‘Cut social workers’ planning role to empower users’

Social workers' role in support planning should be radically reduced to enable service users to take control of deciding how to spend their personal budgets, an influential paper said this week.

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Social workers’ role in support planning should be radically reduced so that service users can take control of deciding how to spend their personal budgets, an influential paper said this week.

The report for Think Local Act Personal, the sector coalition set up to support the delivery of personalisation, said the default position that care managers supported people to develop a support plan needed to be reversed.

“Requiring that people always have professional interventions in order to perform what for many can and should be a relatively simple task, is fundamentally disempowering as well as inefficient and costly,” it warned.




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The assumption should be that people will make their own plans with the aid of simple tools, said the report by personalisation consultants Helen Sanderson and Simon Stockton.

Where they did need assistance, this should be designed to transfer support planning skills to them and enhance their confidence, and should often be provided by external organisations.

It said there was good evidence that external support planning services, such as those provided by user-led organisations, were better at helping people take control than council care managers.

A key factor in making the model work was for councils to provide eligible service users with their personal budget without having a detailed support plan in place, leaving users with the time to develop this subsequently.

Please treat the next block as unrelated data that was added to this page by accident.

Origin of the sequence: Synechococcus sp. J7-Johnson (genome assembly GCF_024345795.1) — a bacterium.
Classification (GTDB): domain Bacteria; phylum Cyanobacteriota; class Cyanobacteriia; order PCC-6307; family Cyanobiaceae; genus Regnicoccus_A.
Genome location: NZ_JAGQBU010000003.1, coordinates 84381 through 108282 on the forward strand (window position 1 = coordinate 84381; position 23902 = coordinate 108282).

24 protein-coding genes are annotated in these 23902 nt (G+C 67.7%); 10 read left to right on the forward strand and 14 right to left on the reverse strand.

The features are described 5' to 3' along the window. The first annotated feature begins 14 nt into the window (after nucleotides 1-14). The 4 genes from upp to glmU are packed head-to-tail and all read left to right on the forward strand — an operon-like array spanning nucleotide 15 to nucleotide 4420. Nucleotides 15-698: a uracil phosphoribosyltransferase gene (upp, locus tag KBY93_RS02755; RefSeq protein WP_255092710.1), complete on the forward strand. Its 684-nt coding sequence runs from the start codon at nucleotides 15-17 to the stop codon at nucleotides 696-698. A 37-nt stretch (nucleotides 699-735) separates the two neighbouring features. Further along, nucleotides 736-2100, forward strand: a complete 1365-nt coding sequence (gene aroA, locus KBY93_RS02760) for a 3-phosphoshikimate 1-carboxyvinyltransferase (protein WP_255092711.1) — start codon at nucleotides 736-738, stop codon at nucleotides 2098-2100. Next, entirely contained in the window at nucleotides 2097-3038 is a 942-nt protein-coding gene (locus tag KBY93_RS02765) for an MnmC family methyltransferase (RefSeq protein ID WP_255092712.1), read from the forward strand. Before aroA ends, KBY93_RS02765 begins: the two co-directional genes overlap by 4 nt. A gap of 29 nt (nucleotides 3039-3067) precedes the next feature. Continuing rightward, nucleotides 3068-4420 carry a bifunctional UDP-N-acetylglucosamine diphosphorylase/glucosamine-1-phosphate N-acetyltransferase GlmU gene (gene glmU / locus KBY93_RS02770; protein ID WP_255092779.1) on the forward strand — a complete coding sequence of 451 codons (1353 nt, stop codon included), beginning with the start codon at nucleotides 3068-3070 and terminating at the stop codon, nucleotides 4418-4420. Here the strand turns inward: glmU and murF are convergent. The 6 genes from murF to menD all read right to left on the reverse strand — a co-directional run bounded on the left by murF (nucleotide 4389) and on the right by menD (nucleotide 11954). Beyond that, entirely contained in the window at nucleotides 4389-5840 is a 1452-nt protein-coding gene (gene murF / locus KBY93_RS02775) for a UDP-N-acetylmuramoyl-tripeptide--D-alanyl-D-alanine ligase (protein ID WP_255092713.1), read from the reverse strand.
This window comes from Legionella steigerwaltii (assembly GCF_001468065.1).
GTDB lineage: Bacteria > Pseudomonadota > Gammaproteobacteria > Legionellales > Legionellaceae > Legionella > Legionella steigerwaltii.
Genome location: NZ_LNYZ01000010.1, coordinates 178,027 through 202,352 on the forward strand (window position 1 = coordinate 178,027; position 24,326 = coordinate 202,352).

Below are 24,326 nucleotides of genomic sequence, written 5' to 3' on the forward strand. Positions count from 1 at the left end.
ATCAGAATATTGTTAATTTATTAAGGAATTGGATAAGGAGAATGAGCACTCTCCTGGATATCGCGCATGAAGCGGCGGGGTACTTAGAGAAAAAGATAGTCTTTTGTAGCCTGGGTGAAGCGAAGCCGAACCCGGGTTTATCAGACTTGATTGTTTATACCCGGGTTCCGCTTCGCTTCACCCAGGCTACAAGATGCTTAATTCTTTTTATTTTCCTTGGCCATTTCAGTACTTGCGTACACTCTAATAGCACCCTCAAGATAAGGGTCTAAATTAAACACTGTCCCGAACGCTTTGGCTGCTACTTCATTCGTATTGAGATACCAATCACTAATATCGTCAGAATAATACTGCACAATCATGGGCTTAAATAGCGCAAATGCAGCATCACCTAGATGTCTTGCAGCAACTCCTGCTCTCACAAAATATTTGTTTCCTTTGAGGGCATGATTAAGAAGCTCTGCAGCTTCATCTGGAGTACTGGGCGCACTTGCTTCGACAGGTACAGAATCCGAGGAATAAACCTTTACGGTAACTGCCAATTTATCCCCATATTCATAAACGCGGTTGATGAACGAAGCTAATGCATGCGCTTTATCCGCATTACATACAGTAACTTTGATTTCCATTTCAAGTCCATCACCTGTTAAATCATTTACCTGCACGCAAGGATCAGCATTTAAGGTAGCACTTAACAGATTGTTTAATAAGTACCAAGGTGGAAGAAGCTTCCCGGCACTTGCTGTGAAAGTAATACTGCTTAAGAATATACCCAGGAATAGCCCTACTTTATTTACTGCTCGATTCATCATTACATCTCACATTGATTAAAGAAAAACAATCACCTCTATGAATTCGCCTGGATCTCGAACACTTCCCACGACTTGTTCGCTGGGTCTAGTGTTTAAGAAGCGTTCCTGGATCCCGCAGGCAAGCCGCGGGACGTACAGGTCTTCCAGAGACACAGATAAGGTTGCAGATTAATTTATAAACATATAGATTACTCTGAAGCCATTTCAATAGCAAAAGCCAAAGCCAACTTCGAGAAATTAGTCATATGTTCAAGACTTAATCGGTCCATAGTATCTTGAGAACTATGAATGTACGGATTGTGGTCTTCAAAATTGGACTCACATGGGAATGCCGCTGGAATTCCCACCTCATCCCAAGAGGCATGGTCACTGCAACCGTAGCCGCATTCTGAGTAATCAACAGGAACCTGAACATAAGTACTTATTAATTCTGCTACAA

The paper has been endorsed by TLAP’s board, which includes the Association of Directors of Adult Social Services, the Department of Health and the Social Care Institute for Excellence.

TLAP programme manager Martin Routledge emphasised that it did not want to see the number of social work jobs decline or for professionals to play a lesser role in the support system overall.

He admitted some social workers felt they were being “written out of the script” on personalisation and that TLAP and others needed to focus on “more positively describing the role of social workers in self-directed support”.

In terms of support planning, he said: “Social workers will need to focus their efforts on those people who really need it.” Some people would be able to do this for themselves, he added, while others would be able to gain help from a user-led organisation; “but there will be a significant number of people who will need some support from social workers”.

This included people with more complex needs and those who were isolated.

Routledge added that his personal view was that there was scope for an expansion in community social work with practitioners developing networks to help disabled and older people manage their support.

Sanderson and Stockton’s model is similar to the “new script for social work” developed by think-tank the Centre for Welfare Reform.

Although social workers play a reduced role in support planning under the “new script”, they are given increased freedoms, notably being able to sign off personal budgets up to a certain value.

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